Lake Wissota Centennial - Five

From sailboats to kayaks, Lake Wissota is a popular destination for those wanting a relaxing time on water, in this file photo taken by Mark Gunderman in August 2017.

THE HERALD, File photo

Residents of Lake Wissota are chasing five-year funding to preserve the lake’s waters after an annual contribution is slated to end in December.

In a presentation to the Chippewa Falls City Council Tuesday evening, Dick Barrickman asked the city to help the Lake Wissota Improvement and Protection Association, or LWIPA, reach the group’s goal of raising $50,000 by December 1.

The association is raising money to replace Leinenkugel’s Brewery $50,000-per-year donation, which is in its seventh year and will end this year.

The association was formed to preserve the Little Lake Wissota Watershed. Soil erosion and runoff raised levels of phosphorus in the water, affecting swimming, fishing and boating, according to a letter draft from LWIPA to the residents of Lake Wissota.

Barrickman, a member of the LWIPA board of directors, said problems with the lake’s water have existed as long as he can remember. “What got that project started was the fact that the water quality was degrading…and the lake was declared impaired,” Barrickman said before the meeting.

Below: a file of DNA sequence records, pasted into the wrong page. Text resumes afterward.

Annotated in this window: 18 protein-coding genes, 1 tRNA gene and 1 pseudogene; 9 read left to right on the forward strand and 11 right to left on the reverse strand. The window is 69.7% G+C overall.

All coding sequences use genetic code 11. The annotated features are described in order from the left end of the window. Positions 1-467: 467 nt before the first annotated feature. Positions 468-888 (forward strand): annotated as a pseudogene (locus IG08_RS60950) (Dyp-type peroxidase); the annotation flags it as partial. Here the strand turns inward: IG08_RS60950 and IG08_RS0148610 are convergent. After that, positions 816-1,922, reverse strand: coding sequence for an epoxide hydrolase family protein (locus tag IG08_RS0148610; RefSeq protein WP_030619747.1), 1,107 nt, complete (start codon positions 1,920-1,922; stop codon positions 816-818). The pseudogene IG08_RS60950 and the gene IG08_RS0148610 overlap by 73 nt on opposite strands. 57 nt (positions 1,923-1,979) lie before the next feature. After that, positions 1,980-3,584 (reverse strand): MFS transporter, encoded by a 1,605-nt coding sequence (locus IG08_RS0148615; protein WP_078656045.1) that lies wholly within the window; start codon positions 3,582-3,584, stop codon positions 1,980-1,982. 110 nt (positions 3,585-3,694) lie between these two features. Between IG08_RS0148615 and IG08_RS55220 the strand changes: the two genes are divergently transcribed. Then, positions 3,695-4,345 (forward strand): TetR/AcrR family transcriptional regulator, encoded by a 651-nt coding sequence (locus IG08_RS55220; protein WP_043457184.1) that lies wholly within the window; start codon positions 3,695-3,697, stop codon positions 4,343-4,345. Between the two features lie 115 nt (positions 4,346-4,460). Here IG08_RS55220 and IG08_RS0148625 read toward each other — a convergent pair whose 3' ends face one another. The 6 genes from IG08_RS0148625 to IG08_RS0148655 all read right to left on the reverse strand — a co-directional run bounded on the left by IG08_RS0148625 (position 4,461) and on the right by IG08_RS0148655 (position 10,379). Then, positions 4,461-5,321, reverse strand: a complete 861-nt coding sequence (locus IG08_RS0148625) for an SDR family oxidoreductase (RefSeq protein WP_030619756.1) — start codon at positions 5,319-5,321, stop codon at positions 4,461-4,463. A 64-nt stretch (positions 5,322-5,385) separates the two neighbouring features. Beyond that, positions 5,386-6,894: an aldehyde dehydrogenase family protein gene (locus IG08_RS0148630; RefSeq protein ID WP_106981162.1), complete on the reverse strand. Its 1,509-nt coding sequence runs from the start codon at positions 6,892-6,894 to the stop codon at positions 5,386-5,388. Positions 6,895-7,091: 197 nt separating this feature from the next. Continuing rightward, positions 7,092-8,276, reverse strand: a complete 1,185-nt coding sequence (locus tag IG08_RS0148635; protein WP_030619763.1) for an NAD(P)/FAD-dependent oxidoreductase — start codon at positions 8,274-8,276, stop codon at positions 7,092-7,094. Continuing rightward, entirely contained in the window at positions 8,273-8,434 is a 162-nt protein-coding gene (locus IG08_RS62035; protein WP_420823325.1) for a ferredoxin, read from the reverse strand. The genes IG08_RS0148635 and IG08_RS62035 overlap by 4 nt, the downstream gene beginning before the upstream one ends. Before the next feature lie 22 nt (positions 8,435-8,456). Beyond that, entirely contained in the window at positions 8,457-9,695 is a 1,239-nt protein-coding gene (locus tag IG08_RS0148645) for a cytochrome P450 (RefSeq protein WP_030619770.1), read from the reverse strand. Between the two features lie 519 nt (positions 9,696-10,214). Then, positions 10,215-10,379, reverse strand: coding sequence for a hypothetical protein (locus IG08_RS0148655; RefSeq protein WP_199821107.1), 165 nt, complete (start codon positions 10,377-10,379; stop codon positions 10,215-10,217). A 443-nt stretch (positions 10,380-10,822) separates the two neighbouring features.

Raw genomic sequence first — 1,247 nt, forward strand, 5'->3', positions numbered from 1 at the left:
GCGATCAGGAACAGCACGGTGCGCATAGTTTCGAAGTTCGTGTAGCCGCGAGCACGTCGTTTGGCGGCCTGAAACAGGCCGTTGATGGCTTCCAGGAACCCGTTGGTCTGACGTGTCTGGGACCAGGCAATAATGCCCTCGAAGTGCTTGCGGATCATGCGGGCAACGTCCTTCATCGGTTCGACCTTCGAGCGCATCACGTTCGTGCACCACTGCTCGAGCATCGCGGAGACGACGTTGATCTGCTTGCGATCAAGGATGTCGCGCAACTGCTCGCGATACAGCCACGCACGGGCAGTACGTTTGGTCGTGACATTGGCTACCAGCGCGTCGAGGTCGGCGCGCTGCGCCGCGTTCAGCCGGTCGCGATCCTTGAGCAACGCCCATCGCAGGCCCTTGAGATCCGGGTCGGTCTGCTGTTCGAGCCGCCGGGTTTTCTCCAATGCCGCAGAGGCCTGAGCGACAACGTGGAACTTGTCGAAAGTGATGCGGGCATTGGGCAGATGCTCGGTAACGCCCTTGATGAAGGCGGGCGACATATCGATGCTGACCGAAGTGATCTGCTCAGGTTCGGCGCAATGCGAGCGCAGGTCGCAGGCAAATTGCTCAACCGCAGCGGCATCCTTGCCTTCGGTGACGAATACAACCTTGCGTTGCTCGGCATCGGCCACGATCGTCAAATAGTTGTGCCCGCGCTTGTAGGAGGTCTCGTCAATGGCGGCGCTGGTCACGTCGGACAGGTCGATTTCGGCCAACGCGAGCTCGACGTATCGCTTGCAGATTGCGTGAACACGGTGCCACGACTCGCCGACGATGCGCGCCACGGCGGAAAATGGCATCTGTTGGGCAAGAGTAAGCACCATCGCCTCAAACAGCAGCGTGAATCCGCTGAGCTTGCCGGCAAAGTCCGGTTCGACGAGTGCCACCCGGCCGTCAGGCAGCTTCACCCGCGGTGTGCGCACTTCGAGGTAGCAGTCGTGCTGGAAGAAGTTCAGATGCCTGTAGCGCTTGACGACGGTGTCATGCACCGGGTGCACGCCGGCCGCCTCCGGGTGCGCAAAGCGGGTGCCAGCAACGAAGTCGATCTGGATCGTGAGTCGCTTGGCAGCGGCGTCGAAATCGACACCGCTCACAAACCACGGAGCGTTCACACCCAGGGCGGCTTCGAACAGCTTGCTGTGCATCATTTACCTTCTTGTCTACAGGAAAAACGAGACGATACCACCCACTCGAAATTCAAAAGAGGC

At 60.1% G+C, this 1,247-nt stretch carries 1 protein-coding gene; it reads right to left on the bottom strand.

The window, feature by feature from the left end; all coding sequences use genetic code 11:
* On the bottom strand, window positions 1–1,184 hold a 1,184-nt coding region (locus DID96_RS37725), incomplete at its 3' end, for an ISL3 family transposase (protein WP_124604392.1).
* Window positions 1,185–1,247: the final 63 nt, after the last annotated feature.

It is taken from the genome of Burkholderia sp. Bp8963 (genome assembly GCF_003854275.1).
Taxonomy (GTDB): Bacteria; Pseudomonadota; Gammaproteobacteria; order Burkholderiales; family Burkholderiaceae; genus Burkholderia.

Leinenkugel’s generous seven-year contribution is drawing to a close, and after Chippewa County asked the association to raise a total of $250,000 over five years – beginning with $50,000 by December 1 – LWIPA reached out to the city of Chippewa Falls for support.

The council did not discuss using city funds for the project, and Mayor Greg Hoffman did not comment on the matter.

The association has already had success in surrounding townships and with Lake Wissota area farmers, Barrickman said. Lafayette has committed $10,000 per yearAnson will contribute $2,500 per year. Each contribution will continue for five years. The group will petition for help from the Town of Eagle Point at an October 16 meeting, and the association itself will donate $2,500 per year, Barrickman said Tuesday.

“This isn’t about Lake Wissota people against farmers, or the local governments against Lake Wissota people. This is a community effort…this isn’t a project that just one group can take part in,” Barrickman said.

Barrickman expects the Lake Wissota project to receive complete funding, and said the association will have to explore alternatives if the money isn’t there. “That’s a bridge we haven’t crossed yet. We don’t know what our…options are, in that case.”

If the project can draw the needed $250,000 over a five-year period, the association will draw up a plan that will let them apply for future Wisconsin Department of Natural Resources grants, Barrickman said.

The city has not funded other park and outdoor projects, including Happy Tails Dog Park and Erickson Park improvements, with the exception of Riverfront Park in downtown Chippewa Falls.


Sarah Seifert covers the city and community of Chippewa Falls. Contact her with tips or story ideas at 715-738-1608 or at

Load comments